Ghana’s oil production is set to increase to a daily average of about 160,000 barrels in 2019 from the 150,000 barrels per day recorded in 2018, Executive Vice President (EVP) of Tullow Oil Plc., Kweku Andoh Awotwi, has disclosed.
According to Mr Awotwi, who was optimistic that 2019’s performance will be better than that of 2018, the expected improvement in the country’s oil production is due to a general stability in the production phase and Tullow’s quest “to continually look for improvement”.
“I think performance has slowly been stabilizing over time. Last year, we did about 150,000 bopd on average, and this year we will do more than that. We will do close to 160,000 bopd,” Mr Awotwi said. “The idea is to be able to increase that even further, I think the capacity if you combine the two , is about 180,000 bopd.”
Ghana has a total production capacity of 200,000 bopd – 120,000 bopd for the Jubilee Fields and another 80,000 bopd for the Tweneboa Enyenra Ntomme (TEN) Cluster.
“We will never get to 200,000 bopd, but the idea is to get to as high as possible for as long as possible. So that is really the challenge, finding more resources, finding more to fill in at those two facilities. We have a lot in the Jubilee and TEN field for finding more to fill in those two facilities,” Mr Awotwi explained.
Despite the expected increase in production, Mr Awotwi said it is unlikely that Tullow Ghana will meet its year’s target.
He explained that Tullow had, at the beginning of 2019, set some “fairly ambitious targets”. However, some operational challenges, which it is currently addressing, marred the prospect of the oil producing firm.
“We had a couple of challenges which is what we call well completion, to drill and then we complete, so these took some time. When you push out a programme, it just delays, so instead of bringing in 10,000 barrels, today, it comes in two months. So those are some of the reasons in change in guidance,” Mr Awotwi said.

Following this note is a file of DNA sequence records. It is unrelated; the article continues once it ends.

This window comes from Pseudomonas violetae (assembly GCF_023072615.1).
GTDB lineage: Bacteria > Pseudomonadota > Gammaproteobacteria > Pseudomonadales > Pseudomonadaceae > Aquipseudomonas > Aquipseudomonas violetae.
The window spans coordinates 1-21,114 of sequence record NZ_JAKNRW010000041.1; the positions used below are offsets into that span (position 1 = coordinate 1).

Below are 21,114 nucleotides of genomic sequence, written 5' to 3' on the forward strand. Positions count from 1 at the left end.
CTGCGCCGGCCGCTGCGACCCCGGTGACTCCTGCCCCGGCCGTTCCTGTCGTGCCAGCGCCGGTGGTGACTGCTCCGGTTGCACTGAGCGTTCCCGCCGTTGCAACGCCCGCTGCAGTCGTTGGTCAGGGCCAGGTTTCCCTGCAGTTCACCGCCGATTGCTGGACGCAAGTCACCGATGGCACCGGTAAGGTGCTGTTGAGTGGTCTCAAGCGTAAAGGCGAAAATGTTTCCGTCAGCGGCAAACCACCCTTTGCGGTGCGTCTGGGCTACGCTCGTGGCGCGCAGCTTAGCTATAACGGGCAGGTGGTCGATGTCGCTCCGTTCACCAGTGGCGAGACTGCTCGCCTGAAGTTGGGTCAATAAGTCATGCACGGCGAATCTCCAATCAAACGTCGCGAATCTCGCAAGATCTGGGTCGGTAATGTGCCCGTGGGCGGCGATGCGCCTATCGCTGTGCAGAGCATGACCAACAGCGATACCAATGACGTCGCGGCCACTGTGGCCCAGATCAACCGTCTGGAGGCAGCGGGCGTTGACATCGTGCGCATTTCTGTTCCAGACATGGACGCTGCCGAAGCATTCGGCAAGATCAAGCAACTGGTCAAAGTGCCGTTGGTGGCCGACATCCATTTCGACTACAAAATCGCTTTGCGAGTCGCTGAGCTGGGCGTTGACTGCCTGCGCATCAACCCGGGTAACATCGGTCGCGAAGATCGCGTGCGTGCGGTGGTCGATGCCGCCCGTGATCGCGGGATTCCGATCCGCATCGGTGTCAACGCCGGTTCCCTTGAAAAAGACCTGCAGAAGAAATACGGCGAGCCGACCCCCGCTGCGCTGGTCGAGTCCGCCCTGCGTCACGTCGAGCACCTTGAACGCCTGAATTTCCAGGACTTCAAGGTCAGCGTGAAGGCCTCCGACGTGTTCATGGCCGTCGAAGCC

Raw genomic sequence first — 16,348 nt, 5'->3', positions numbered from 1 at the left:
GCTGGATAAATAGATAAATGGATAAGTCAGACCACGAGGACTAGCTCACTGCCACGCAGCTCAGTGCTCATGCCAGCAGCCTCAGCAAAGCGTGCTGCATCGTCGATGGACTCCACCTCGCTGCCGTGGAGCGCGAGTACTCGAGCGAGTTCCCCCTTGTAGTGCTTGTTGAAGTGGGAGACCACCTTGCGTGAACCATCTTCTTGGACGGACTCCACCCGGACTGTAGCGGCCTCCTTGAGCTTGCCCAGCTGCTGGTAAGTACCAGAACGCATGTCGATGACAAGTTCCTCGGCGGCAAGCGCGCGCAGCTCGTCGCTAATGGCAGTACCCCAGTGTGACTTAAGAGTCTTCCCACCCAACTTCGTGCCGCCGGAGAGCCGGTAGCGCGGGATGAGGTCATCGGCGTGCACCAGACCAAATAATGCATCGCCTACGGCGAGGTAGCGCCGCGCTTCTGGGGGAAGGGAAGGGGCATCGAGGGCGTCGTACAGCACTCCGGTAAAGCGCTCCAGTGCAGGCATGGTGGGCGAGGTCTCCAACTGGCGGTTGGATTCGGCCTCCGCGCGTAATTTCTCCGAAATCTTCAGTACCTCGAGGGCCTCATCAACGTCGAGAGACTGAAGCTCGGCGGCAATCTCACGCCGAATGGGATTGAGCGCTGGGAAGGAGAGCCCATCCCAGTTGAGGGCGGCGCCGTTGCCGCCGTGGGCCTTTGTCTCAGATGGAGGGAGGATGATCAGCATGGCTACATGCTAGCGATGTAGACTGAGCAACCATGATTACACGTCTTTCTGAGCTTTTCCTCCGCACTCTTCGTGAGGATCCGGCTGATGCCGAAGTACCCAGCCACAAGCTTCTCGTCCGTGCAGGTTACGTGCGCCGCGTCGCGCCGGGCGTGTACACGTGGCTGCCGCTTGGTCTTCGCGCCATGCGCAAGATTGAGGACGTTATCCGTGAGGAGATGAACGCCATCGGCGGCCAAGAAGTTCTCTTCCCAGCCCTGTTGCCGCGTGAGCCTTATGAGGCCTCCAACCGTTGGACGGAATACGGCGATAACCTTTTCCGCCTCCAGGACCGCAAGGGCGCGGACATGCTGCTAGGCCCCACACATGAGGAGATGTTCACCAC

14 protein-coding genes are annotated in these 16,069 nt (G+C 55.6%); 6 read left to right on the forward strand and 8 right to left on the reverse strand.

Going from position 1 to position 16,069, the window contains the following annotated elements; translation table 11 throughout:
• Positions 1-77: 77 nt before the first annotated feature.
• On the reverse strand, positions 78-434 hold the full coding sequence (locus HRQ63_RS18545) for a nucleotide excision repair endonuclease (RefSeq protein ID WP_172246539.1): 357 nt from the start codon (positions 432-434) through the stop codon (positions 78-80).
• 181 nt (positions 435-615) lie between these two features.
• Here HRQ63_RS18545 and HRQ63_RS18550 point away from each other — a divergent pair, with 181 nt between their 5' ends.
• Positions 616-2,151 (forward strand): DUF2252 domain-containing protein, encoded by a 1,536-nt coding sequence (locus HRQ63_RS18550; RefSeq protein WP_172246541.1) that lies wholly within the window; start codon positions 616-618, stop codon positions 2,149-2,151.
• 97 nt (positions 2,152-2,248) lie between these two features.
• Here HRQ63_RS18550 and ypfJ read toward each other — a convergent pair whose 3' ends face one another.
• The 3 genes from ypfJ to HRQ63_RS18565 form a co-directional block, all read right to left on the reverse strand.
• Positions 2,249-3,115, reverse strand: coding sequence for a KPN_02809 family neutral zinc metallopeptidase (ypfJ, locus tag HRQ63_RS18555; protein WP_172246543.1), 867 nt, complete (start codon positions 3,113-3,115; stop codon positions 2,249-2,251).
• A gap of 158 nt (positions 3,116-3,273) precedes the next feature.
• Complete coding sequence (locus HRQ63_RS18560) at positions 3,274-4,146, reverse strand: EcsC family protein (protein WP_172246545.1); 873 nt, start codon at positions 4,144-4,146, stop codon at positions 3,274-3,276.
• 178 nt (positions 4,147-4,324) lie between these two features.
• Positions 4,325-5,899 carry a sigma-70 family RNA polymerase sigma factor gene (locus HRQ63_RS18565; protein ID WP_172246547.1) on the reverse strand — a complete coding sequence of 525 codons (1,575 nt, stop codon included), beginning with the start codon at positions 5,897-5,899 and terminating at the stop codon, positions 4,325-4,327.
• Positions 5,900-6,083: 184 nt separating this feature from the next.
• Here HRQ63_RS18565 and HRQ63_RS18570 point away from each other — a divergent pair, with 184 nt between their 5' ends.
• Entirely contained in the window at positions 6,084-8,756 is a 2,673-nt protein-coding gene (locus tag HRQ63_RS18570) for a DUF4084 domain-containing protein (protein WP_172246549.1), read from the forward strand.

50% Guyana oil workforce are Ghanaian
The Tullow EVP also disclosed that some 50 per cent of the total personnel working on the Guyana production unit are Ghanaians, although he could not readily tell the total number of workers.
“Half of the workforce are Ghanaians. So there is a Scandinavian company that moved the rig from Ghana, and moved it to Guyana, but kept the workforce from Ghana so these are the kind of things we benefit from when we do a lot of drilling. We already have some of our own Ghanaian geoscientists there as well,” Mr Awotwi indicated.
He said even though the Guyana oiul find was good for Tullow Plc., it was also good for “the employees of Tullow from Ghana and Ghanaians make a big part of Tullow so it creates more opportunities for our Ghanaians.”
Tullow Plc. had on Monday, August 12, announced its oil discovery in Guyana from the ‘Jethro well’. It estimates the Guyana operation to have a minimum reserve of about 100 million barrels.